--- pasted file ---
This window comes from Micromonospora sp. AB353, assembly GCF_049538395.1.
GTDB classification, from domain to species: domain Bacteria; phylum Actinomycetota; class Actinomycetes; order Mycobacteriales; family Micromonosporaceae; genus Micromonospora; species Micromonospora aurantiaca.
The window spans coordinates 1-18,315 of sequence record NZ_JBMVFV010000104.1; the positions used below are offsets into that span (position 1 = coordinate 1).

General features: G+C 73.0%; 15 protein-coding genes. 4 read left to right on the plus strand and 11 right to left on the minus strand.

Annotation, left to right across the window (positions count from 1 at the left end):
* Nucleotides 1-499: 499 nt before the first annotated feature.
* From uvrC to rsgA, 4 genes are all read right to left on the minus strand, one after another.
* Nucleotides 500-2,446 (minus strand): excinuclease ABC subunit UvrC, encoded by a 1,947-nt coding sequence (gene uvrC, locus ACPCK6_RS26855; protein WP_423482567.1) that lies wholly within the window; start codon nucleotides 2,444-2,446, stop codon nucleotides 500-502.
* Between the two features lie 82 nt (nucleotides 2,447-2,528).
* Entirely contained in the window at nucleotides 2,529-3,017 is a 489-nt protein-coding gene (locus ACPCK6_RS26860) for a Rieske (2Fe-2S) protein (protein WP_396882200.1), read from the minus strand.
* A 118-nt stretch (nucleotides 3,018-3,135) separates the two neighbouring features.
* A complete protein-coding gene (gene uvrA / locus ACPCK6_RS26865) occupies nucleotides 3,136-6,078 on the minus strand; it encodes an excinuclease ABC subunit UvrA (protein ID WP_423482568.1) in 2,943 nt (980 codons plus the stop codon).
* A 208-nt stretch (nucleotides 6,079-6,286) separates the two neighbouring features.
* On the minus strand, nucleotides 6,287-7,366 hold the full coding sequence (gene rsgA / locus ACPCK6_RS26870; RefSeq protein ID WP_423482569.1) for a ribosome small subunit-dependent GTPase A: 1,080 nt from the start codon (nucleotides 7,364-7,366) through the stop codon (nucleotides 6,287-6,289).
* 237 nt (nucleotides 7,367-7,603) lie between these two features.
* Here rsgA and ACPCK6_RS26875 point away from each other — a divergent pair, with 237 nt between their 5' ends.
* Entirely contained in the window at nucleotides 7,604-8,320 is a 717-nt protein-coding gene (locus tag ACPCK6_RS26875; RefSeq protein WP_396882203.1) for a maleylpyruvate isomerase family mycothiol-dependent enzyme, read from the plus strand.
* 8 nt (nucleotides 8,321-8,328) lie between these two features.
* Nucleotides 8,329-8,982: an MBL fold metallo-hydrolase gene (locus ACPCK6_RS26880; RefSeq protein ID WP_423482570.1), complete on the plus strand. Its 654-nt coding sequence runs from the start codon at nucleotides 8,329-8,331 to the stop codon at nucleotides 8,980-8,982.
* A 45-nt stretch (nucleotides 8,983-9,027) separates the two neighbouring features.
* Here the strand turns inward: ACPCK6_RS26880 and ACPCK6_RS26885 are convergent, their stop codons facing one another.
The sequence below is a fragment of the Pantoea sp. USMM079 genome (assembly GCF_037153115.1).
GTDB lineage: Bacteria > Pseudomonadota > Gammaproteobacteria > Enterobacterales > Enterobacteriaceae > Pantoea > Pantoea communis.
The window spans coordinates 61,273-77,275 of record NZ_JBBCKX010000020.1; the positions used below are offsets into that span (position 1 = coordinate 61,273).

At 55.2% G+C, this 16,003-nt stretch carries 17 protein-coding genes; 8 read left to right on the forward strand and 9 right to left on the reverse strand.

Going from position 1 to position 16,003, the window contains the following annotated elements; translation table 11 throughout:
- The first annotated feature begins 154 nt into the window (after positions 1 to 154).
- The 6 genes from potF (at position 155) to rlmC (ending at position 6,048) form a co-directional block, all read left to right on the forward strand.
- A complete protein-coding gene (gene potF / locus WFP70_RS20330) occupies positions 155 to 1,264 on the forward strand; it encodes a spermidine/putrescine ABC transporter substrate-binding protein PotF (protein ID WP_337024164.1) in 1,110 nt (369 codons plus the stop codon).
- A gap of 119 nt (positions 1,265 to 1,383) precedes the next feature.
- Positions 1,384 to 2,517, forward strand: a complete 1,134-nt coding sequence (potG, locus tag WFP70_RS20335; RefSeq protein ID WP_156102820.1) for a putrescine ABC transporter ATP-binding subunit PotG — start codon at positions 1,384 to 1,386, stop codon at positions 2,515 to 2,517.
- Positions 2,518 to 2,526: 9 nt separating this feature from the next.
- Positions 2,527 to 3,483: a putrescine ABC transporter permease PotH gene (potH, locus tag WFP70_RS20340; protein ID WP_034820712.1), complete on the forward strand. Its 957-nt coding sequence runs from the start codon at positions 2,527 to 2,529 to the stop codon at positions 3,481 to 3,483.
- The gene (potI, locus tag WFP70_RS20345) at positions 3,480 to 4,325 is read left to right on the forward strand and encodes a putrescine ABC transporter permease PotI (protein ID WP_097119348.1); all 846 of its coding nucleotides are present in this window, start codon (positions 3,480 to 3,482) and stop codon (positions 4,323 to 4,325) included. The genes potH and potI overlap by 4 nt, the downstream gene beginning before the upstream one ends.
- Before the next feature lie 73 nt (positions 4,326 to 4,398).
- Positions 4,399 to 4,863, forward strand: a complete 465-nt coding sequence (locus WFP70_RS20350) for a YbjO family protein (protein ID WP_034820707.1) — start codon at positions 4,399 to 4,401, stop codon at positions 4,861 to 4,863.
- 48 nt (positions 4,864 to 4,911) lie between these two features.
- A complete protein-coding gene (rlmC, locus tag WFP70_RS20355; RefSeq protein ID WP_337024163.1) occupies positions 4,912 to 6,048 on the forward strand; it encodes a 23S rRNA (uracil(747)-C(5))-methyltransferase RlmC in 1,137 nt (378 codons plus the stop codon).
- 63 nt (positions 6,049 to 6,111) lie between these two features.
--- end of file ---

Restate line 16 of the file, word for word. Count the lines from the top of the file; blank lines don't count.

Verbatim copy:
* Here rsgA and ACPCK6_RS26875 point away from each other — a divergent pair, with 237 nt between their 5' ends.